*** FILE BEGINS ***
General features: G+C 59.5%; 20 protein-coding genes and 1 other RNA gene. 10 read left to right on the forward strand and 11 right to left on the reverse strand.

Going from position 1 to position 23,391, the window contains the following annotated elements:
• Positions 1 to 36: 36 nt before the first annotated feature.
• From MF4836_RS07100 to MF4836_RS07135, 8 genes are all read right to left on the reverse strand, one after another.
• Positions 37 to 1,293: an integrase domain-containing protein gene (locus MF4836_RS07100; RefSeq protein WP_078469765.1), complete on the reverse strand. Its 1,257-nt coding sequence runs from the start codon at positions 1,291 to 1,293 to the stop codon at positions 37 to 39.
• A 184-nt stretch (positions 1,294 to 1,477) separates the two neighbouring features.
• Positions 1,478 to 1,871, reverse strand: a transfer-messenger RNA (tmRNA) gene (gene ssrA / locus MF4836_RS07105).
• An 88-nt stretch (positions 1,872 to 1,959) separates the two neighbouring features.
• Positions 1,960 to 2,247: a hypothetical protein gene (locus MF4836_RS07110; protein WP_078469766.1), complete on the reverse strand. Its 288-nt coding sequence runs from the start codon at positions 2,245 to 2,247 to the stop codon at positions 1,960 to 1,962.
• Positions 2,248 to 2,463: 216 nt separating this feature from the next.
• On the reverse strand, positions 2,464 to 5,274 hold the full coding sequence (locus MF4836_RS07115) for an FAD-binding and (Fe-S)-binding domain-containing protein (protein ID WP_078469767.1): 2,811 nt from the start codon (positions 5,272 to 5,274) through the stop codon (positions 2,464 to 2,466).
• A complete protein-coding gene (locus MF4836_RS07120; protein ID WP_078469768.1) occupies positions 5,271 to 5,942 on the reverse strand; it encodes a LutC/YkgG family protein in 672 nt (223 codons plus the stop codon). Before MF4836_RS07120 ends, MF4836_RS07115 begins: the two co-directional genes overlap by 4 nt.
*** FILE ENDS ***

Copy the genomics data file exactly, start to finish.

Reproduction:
General features: G+C 59.5%; 20 protein-coding genes and 1 other RNA gene. 10 read left to right on the forward strand and 11 right to left on the reverse strand.

Going from position 1 to position 23,391, the window contains the following annotated elements:
• Positions 1 to 36: 36 nt before the first annotated feature.
• From MF4836_RS07100 to MF4836_RS07135, 8 genes are all read right to left on the reverse strand, one after another.
• Positions 37 to 1,293: an integrase domain-containing protein gene (locus MF4836_RS07100; RefSeq protein WP_078469765.1), complete on the reverse strand. Its 1,257-nt coding sequence runs from the start codon at positions 1,291 to 1,293 to the stop codon at positions 37 to 39.
• A 184-nt stretch (positions 1,294 to 1,477) separates the two neighbouring features.
• Positions 1,478 to 1,871, reverse strand: a transfer-messenger RNA (tmRNA) gene (gene ssrA / locus MF4836_RS07105).
• An 88-nt stretch (positions 1,872 to 1,959) separates the two neighbouring features.
• Positions 1,960 to 2,247: a hypothetical protein gene (locus MF4836_RS07110; protein WP_078469766.1), complete on the reverse strand. Its 288-nt coding sequence runs from the start codon at positions 2,245 to 2,247 to the stop codon at positions 1,960 to 1,962.
• Positions 2,248 to 2,463: 216 nt separating this feature from the next.
• On the reverse strand, positions 2,464 to 5,274 hold the full coding sequence (locus MF4836_RS07115) for an FAD-binding and (Fe-S)-binding domain-containing protein (protein ID WP_078469767.1): 2,811 nt from the start codon (positions 5,272 to 5,274) through the stop codon (positions 2,464 to 2,466).
• A complete protein-coding gene (locus MF4836_RS07120; protein ID WP_078469768.1) occupies positions 5,271 to 5,942 on the reverse strand; it encodes a LutC/YkgG family protein in 672 nt (223 codons plus the stop codon). Before MF4836_RS07120 ends, MF4836_RS07115 begins: the two co-directional genes overlap by 4 nt.